Pickle & Cheese Party Spread

This pickle-infused cheese spread was inspired by the old-fashioned cheese ball — and more specifically, this dill pickle cheese ball from Delish. I’ve modified the recipe slightly to serve in a casserole dish — because while cheese balls are retro cool, Pyrex is prettier.

The recipe makes enough for a party; for a smaller group, a half batch will do. Note: I made the bacon optional because while it’s visually appealing, I don’t think it adds that much to the flavor of the spread. The bacon loses its crunch pretty quickly in the refrigerator, so if you’re making the dish ahead of time, it may be better to omit.

Ingredients

2 8-oz blocks cream cheese
1 1/2 cups sharp cheddar cheese, shredded
1 cup mozzarella, shredded
3 tbsp fresh dill, chopped fine
1 tsp garlic powder
1 tsp paprika
1/2 cup dill pickles, chopped fine (about 3 whole baby dills)
1 tbsp pickle juice
salt
pepper
6-8 slices cooked bacon, chopped fine (optional)

Set cream cheese out to bring to room temperature. If desired, chop the cheddar and mozzarella into finer pieces.

In a large bowl, combine 1 cup of the cheddar with the mozzarella, garlic powder, paprika and 1 tbsp of the dill, and stir until mixed. Stir in the pickles and pickle juice. Add the cream cheese and stir until thoroughly incorporated. Season to taste with salt and pepper.

Spoon the mixture into a small casserole dish and spread around in an even layer. Refrigerate for at least 2 hours.

For the topping, combine the bacon with 1/4-1/2 cup cheddar and 1-2 tbsp dill (amount depends on the diameter of your casserole dish — if it’s large like a pie plate, use more; if it’s small like a ramekin, use less). Sprinkle the topping over the spread and serve.

Pictured: Pyrex Spring Blossom 472 Cinderella Round Casserole, Pyrex Spring Blossom 503 Refrigerator Dish, Pyrex Spring Blossom 443 Cinderella Mixing Bowl, Pyrex Spring Blossom 401 Round Mixing Bowl, Corning Ware P-185-B Snack-It Plate

Campfire Chili Cheese Dip

We recently returned from a camping trip in the redwoods, where this dip was a welcome snack the first evening after working hard to set up all our gear. I’ve made it both over the campfire and in the oven at home, and I have to say it tastes better while camping! You can make it in a disposable pie tin or in a cast-iron skillet, but I decided to try it in Corning Ware — more details on that below.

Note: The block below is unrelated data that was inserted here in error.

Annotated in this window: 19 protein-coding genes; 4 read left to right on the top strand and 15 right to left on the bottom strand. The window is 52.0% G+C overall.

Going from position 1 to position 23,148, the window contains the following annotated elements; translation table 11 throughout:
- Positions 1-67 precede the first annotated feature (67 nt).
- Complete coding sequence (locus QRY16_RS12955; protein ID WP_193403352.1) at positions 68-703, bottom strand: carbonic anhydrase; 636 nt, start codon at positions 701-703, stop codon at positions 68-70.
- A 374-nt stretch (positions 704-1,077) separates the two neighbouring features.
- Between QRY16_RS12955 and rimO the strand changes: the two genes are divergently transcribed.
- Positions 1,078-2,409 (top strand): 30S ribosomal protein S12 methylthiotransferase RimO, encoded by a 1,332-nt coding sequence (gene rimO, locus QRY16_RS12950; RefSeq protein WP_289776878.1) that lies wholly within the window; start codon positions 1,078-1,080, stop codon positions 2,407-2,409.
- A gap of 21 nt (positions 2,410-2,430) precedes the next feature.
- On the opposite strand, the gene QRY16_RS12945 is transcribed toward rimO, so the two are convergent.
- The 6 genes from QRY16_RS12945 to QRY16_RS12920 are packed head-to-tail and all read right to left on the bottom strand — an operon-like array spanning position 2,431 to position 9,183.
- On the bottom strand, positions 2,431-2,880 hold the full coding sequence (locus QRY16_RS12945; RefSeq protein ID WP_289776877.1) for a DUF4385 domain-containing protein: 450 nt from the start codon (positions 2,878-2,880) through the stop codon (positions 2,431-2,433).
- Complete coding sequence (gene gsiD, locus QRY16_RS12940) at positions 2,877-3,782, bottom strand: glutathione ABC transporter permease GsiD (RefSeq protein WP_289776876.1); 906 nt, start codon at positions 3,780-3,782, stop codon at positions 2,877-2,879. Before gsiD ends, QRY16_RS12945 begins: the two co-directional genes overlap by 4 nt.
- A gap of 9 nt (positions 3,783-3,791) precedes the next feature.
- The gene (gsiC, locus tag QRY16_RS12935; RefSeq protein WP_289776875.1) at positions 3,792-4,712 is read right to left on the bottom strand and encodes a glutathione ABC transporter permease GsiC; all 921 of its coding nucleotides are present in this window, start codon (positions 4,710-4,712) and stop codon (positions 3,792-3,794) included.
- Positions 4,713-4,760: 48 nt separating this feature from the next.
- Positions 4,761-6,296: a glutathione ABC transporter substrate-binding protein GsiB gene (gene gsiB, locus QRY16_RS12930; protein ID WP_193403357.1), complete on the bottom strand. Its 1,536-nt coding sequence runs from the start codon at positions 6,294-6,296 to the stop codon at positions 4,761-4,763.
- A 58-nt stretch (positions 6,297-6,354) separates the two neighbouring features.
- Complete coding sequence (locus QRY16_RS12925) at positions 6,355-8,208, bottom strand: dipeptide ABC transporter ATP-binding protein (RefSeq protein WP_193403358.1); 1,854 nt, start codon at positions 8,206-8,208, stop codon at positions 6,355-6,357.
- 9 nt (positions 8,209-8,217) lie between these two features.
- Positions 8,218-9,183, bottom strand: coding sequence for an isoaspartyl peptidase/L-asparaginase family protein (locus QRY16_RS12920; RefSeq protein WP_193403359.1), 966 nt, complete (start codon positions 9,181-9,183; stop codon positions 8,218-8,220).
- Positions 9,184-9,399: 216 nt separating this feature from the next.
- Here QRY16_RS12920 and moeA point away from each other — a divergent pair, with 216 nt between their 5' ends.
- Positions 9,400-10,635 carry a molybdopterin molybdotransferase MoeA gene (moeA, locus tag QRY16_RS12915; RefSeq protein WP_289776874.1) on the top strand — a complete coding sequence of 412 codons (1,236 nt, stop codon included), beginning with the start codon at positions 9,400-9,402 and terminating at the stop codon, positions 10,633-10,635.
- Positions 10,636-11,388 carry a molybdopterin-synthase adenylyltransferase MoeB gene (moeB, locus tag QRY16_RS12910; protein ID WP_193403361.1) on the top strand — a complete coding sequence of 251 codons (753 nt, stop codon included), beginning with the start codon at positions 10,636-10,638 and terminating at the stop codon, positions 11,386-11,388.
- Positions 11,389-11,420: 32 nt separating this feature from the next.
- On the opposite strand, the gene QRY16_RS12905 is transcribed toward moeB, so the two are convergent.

The recipe is not my invention, but I’ve seen it all over the internet so I don’t feel bad duplicating it here.

 

Ingredients

cream cheese (up to one 8-oz block; amount depends on the size of your pan)
1 can chili (any kind)
shredded cheese (any kind; I used Monterey Jack this time)

Spread an even layer of cream cheese on the bottom of the pan. Add the chili, then top with a layer of shredded cheese. Cover with aluminum foil and heat over the fire until the chili is bubbling and cheese is melted. Serve with tortilla chips.

Pictured: Corning Ware Spice O’ Life A-1-B Casserole

So, can this be cooked over the fire in Corning Ware? Well, I don’t recommend it. First off, the Corning Ware website explicitly says the stovetop product is “not intended for camping, industrial or commercial use.” That refers to modern pyroceram products, not vintage, but still.

On the other hand, if Corning Ware can withstand the stovetop and broiler, and can even go directly from freezer to the flame, why not the campfire? In particular, Corning Ware’s stovetop percolators seem ideal for camp coffee. I don’t see why a casserole dish would have any problem. So, I decided to go for it:

 

I was expecting the dish to get pretty dirty, and it did. After cooking there was a heavy coating of soot all over the bottom and sides. Thankfully, that cleaned up fairly easily with some soap and a scrubby sponge. The before (well, more like mid-cleaning) and after:

 

Unfortunately, while cleaning the bottom I noticed a long scratch that looks like it could be a crack (in the center of the photo):

img_2031

After pondering it for a while, I think the soot may have simply made an existing scratch/crack more visible — so most likely the damage is not from the campfire. Still, I probably would not try this experiment again.

It sure was fun, though!